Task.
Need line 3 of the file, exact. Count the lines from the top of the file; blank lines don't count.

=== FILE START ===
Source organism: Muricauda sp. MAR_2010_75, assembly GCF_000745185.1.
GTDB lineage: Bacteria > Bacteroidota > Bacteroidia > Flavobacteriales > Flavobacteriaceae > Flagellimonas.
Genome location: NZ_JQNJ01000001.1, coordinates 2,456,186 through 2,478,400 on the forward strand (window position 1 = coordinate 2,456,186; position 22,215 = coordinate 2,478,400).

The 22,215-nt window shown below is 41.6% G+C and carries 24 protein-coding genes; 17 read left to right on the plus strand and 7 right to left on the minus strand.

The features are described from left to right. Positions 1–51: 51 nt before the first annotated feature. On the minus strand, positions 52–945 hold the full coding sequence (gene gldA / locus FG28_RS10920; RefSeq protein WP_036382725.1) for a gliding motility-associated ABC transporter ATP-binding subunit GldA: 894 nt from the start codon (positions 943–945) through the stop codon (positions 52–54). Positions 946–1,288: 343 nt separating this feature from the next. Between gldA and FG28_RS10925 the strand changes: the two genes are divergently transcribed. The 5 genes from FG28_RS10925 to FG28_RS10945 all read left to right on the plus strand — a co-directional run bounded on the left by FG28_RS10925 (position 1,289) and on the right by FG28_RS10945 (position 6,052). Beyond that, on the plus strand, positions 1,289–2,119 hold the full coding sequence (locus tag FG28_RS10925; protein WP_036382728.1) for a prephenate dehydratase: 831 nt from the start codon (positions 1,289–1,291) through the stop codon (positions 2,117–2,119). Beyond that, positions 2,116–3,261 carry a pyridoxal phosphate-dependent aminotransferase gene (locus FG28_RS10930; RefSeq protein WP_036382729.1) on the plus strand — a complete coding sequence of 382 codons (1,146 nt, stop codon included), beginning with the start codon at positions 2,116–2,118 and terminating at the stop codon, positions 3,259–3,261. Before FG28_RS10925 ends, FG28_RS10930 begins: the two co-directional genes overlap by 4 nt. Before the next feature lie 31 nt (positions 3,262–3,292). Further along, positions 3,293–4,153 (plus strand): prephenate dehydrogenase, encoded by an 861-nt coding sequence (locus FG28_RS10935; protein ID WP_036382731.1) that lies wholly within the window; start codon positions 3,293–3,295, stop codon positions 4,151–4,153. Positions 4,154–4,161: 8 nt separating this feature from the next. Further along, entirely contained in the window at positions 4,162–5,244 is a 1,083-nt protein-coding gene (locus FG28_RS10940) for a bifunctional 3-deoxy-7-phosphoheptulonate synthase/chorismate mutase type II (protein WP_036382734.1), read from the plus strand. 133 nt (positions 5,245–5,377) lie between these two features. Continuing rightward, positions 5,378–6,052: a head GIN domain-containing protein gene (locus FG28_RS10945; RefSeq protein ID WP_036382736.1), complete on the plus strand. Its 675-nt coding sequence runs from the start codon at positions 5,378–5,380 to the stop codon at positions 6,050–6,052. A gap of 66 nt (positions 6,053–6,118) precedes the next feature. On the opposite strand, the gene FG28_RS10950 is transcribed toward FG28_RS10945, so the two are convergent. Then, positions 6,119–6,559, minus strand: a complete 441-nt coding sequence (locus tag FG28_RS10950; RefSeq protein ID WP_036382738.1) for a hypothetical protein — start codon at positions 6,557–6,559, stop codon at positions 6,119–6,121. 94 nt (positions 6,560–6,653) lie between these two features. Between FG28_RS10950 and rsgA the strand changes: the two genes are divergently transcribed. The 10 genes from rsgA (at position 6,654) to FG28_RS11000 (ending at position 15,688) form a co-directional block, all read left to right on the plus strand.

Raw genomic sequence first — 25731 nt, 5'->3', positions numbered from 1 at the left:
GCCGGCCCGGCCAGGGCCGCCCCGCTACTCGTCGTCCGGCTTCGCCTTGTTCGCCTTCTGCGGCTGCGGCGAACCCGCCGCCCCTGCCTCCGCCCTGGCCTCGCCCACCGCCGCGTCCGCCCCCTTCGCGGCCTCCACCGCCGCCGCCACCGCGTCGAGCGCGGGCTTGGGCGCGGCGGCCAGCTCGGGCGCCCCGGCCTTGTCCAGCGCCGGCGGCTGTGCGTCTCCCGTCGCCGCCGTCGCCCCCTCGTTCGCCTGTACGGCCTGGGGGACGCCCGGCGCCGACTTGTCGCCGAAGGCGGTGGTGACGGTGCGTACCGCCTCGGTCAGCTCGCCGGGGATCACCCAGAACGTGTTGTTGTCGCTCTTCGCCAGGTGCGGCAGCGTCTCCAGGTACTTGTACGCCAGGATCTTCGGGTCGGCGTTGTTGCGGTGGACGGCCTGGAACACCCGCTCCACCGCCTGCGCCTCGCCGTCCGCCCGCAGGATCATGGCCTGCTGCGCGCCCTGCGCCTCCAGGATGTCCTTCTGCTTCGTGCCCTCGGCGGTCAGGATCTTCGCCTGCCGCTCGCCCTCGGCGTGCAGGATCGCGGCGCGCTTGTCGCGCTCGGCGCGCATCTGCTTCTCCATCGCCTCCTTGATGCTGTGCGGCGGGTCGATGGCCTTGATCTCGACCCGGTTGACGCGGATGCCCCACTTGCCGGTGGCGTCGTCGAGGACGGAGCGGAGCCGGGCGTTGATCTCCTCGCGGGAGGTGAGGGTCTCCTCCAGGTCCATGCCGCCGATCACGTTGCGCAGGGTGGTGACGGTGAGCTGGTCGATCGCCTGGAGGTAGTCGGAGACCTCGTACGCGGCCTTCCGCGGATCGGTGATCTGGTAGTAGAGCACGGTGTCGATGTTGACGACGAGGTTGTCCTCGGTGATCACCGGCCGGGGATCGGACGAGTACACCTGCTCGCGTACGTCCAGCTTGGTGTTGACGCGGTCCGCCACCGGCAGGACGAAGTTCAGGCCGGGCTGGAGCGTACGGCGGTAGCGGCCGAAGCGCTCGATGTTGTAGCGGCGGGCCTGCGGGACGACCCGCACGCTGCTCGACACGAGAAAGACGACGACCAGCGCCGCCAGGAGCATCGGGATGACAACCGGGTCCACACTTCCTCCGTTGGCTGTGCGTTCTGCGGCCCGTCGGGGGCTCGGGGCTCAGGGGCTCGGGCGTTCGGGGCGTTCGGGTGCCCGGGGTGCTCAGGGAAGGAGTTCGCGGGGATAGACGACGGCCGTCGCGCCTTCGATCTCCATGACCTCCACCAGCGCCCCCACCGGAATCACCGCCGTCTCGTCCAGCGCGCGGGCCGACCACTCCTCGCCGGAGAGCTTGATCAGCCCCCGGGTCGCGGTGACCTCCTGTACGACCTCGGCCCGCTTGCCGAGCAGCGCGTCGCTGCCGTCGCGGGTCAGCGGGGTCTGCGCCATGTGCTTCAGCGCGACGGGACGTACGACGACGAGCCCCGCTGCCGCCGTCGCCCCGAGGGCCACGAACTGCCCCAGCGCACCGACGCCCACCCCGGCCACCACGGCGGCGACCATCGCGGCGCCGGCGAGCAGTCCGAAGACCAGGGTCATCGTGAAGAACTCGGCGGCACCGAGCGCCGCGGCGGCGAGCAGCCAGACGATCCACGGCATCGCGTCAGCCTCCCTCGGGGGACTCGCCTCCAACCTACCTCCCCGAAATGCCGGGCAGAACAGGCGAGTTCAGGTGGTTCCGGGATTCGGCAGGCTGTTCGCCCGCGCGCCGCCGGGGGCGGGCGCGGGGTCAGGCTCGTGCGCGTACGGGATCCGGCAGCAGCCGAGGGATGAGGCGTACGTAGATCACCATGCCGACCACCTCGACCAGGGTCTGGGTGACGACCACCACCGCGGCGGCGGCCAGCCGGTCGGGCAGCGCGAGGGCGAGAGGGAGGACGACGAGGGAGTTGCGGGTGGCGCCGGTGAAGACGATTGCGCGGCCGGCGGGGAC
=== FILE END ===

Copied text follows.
Genome location: NZ_JQNJ01000001.1, coordinates 2,456,186 through 2,478,400 on the forward strand (window position 1 = coordinate 2,456,186; position 22,215 = coordinate 2,478,400).